Rice contaminated with high levels of the toxic heavy metal cadmium, dubbed “cadmium rice,” is the latest food scandal in China to trigger public panic and anger among the country's consumers.
The Guangzhou Food and Drug Administration revealed[zh] on May 16 that eight out of 18 rice samples tested in local markets contained excessive levels of cadmium. Most of the polluted rice comes from the southern province of Hunan, China’s top rice producing province.
“Cadmium in rice usually comes from the soil where it grows, and the soil was polluted by mining and chemical wastes,” Fan Zhihong, a food safety expert at China Agricultural University in Beijing, told the state-run Global Times.
The rice joins a growing list of food scares to hit China in recent years. Earlier this month, it was revealed that rat and fox meat was sold as lamb in the Shanghai and Jiangsu.
Contaminated rice has been a problem in China for decades. According to Global Times, a Nanjing Agricultural University research project in 2011 found that around 10 percent of rice sold across the nation contained excessive amounts of cadmium. According to another report, up to 70% of China’s soil is contaminated with heavy metals and fertilizers.
But officials are usually not forthcoming with information about such pollution. Earlier this year, environmental authorities refused a Beijing lawyer's request to publish the soil pollution data in China, saying it’s a “state secret”.
An insider was quoted by communist party newspaper People’s Daily as saying:
The food that contains cadmium is “chronically poisoned” food, which under normal circumstances will not lead to major food safety incidents. Under the pressure of economic development, some related departments turned a blind eye to food enterprises that broke the rules. They are unlikely to be punished by the law and they can still keep their posts.
In response to the news, the Chinese government's official mouthpiece Xinhua News Agency ran a piece, titled [zh] “Experts Recommend People Should Not Eat Rice from One Region All the Time,” that suggested people should diversify their rice sources to lower the risk.
The advice sparked lots of criticism online. On popular Chinese microblogging site Sina Weibo, one netizen “Bolin” wrote [zh] sarcastically:
People's Daily tells us that it is legal to sell toxic food. By eating all types of toxic food, we won't die from one kind of toxic food.
Shanghai-based writer “Lei Wenke” echoed [zh]:
Does it mean [we should] maintain a balance of different types of pollution?
Environmentalist Dong Liangjie posed [zh] a rhetorical question:
Not only cadmium rice, but lead rice and arsenic rice are also in the market; some have two or three excessive chemicals at the same time. [The polluted rice is] not only from Hunan, but also from Hubei, Jiangxi, Guangxi, Guangdong, Henan, Hebei, and other provinces. It's not just tens of thousands of tons, but millions of tons. So much polluted rice from so many places, how do you take turns to eat it? Experts within the system don't track the source of the problem or talk about the truth; they use taxpayers’ money and try to shift people's attention. What's happened to professional ethics?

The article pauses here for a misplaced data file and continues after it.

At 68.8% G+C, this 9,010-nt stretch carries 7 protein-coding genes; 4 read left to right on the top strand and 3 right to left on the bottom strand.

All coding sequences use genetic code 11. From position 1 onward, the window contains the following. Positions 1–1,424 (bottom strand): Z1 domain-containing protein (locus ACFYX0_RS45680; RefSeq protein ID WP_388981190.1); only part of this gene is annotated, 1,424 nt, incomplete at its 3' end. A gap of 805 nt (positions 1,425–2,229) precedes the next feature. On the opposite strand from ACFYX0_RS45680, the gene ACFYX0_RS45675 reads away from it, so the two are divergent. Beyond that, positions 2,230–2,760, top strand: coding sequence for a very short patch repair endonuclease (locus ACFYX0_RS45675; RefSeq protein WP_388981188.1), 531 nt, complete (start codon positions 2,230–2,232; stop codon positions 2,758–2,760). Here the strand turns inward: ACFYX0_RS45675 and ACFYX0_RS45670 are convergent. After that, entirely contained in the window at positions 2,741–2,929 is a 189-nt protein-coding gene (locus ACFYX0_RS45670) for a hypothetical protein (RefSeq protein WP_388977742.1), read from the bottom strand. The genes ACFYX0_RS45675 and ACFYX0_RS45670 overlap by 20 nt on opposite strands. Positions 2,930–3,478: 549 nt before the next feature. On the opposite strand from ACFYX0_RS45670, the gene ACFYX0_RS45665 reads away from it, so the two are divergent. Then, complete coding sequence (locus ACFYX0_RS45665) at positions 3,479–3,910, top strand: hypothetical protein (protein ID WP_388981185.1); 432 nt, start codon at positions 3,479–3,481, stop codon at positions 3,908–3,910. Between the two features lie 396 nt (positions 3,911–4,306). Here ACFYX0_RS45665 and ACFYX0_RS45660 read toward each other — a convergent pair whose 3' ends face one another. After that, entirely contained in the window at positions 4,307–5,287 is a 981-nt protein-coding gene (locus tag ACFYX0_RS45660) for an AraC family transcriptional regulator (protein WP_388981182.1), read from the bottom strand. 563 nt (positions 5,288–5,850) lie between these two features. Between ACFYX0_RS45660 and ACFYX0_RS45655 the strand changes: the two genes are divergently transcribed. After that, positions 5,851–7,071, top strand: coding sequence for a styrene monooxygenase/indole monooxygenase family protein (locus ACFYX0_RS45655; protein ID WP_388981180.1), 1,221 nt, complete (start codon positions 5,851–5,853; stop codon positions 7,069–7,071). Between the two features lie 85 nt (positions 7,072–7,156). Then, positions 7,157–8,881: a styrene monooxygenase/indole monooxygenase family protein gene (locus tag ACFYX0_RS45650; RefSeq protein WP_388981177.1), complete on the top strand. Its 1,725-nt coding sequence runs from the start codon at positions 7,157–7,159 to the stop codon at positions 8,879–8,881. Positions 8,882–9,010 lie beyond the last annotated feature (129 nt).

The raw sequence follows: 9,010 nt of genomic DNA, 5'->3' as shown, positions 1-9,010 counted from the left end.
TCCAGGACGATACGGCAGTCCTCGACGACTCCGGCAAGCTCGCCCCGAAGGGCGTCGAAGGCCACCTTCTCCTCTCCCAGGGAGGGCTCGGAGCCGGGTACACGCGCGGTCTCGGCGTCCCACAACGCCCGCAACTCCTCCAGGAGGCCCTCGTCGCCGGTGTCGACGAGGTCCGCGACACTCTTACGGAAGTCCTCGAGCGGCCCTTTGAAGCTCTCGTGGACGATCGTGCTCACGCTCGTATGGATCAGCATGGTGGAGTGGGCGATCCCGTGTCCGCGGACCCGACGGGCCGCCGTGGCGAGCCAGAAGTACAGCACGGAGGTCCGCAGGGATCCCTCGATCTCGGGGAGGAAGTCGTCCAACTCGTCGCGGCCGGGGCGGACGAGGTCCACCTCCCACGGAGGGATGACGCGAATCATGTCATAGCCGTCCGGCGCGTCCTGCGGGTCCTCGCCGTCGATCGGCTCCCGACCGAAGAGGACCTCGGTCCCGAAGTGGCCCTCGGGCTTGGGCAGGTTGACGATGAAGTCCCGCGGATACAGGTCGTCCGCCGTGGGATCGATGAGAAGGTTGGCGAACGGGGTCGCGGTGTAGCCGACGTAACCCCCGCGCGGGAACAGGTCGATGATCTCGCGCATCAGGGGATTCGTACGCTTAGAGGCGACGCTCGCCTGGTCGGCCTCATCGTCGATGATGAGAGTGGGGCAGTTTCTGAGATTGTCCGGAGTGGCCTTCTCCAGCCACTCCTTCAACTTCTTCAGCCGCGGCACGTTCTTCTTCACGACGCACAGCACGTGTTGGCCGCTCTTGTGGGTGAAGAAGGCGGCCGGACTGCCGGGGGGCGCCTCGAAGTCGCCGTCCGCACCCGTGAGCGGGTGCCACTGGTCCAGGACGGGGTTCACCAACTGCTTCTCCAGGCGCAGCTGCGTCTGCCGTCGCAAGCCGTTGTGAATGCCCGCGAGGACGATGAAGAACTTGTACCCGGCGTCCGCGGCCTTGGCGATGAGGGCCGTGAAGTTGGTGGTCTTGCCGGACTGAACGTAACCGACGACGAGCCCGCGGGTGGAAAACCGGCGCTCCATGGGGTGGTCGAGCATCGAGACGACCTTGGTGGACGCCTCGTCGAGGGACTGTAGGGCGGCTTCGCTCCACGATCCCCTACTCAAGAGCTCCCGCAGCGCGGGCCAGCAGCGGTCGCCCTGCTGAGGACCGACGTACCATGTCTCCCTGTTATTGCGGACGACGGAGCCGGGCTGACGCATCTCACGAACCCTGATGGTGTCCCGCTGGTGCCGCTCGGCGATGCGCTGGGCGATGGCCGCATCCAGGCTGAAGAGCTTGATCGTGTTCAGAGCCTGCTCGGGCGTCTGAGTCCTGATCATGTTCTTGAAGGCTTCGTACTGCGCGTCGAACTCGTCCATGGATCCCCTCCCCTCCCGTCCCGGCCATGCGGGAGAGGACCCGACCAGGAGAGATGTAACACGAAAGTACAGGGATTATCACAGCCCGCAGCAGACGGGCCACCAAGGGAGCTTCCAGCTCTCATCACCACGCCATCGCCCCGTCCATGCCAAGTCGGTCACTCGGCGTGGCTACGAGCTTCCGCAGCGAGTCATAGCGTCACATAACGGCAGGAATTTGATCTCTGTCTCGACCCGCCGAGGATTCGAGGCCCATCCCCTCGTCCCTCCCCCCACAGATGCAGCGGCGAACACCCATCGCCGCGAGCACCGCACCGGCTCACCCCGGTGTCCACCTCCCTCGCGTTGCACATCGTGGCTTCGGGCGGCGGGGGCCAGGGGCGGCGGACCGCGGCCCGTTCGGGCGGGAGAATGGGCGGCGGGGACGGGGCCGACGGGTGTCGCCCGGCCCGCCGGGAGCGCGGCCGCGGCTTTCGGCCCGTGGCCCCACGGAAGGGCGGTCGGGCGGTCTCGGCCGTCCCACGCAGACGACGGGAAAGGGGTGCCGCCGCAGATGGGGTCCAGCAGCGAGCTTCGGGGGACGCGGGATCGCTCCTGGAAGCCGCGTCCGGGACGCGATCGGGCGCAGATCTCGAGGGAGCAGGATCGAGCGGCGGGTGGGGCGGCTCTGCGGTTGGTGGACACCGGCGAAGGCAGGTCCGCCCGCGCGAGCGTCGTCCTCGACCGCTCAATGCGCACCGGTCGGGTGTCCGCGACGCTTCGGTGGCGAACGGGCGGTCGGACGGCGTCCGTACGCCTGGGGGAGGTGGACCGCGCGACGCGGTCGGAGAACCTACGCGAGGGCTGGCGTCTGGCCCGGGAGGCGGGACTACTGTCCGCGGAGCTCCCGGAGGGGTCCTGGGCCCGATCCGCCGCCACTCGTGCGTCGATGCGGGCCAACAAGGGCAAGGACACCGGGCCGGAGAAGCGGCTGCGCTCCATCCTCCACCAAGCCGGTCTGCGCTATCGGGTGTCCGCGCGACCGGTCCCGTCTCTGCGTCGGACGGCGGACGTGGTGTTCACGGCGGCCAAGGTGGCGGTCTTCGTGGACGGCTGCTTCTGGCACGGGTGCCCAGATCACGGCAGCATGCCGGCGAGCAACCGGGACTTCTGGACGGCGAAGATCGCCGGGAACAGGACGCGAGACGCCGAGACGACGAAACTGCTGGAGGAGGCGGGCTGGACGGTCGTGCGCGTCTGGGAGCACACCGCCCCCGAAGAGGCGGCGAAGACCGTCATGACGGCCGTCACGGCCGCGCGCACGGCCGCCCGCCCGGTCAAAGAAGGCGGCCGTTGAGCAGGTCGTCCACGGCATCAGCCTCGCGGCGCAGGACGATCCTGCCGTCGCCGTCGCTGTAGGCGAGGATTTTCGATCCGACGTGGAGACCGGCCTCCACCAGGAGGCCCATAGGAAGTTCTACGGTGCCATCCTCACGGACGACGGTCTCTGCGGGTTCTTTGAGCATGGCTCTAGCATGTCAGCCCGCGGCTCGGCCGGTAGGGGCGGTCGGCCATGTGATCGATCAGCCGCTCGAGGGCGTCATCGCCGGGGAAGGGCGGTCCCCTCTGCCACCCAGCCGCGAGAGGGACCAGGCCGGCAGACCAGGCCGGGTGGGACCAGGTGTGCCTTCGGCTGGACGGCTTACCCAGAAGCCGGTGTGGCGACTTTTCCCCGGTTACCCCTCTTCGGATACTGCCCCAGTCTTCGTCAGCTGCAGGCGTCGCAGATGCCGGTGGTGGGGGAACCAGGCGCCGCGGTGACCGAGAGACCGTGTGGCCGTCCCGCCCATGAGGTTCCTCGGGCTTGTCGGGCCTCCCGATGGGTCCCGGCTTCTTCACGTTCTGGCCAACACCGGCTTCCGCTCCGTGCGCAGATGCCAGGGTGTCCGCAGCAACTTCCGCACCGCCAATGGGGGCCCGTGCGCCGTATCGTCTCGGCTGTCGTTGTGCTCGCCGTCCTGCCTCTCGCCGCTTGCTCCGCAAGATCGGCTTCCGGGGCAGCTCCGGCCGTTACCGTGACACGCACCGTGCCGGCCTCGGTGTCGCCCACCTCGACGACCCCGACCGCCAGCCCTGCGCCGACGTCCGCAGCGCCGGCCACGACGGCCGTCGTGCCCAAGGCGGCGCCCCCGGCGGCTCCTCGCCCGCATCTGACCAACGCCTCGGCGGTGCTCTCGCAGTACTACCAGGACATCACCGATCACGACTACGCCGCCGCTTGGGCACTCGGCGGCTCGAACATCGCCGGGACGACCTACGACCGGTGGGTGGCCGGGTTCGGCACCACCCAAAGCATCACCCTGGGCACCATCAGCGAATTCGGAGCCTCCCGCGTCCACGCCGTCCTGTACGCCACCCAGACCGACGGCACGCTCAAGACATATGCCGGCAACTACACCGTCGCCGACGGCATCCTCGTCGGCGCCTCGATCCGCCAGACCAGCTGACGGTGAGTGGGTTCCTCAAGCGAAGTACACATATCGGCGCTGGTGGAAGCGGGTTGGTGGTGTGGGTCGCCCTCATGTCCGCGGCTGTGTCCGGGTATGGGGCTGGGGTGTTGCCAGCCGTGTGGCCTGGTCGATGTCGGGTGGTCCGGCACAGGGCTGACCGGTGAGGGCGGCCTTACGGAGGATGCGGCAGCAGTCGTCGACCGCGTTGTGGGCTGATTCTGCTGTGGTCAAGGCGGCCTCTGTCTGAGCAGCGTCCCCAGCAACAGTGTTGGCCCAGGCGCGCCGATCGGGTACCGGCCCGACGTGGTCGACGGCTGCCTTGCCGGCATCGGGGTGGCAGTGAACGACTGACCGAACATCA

Online personality and social critic “Xue Manzi” suggested [zh] that labels should list the amount of heavy metals that the rice contains:
In view of the recent exposure of rice containing excessive levels of cadmium, rice pollution has become the focus of attention for the whole country. For food safety, I recommend that the packaging of rice and flour all have the amounts of heavy metals in them on the package. We really do not want to repeat the scene of importing foreign milk powder. We can carry the milk powder, but rice and flour are really too heavy to carry back [from abroad]. By printing this information on the package, we can feel safe to eat it. Anyone support my idea?
One user “Beiou jixu mengxiang zhilv” complained [zh]:
When air, water, and food are contaminated, we can not pick pollution-free food, but fight with contaminated food to see how much poison can be self-discharged from the Chinese people's body!
Caijing Commentator Ye Tan called on [zh] the Hunan government to be more transparent about the food safety issues. However, as it shows on the shared map of China's rice pollution, the problem is not only limited to Hunan, but found in China at large.:
The Hunan government should sincerely work to solve the problem by making the information public. Without transparent information and recognition of the heavy metal pollution in the soil, consumers can not distinguish poisonous rice from non-poisonous rice produced in Hunan. The simplest approach for them is to turn away from all the rice in Hunan. If information is made public, then Hunan rice can be divided into contaminated and safe rice. If the information is not made public, Hunan will face an overall credit crisis. The land, accounting for 13 percent of the country's rice fields, will become ruins.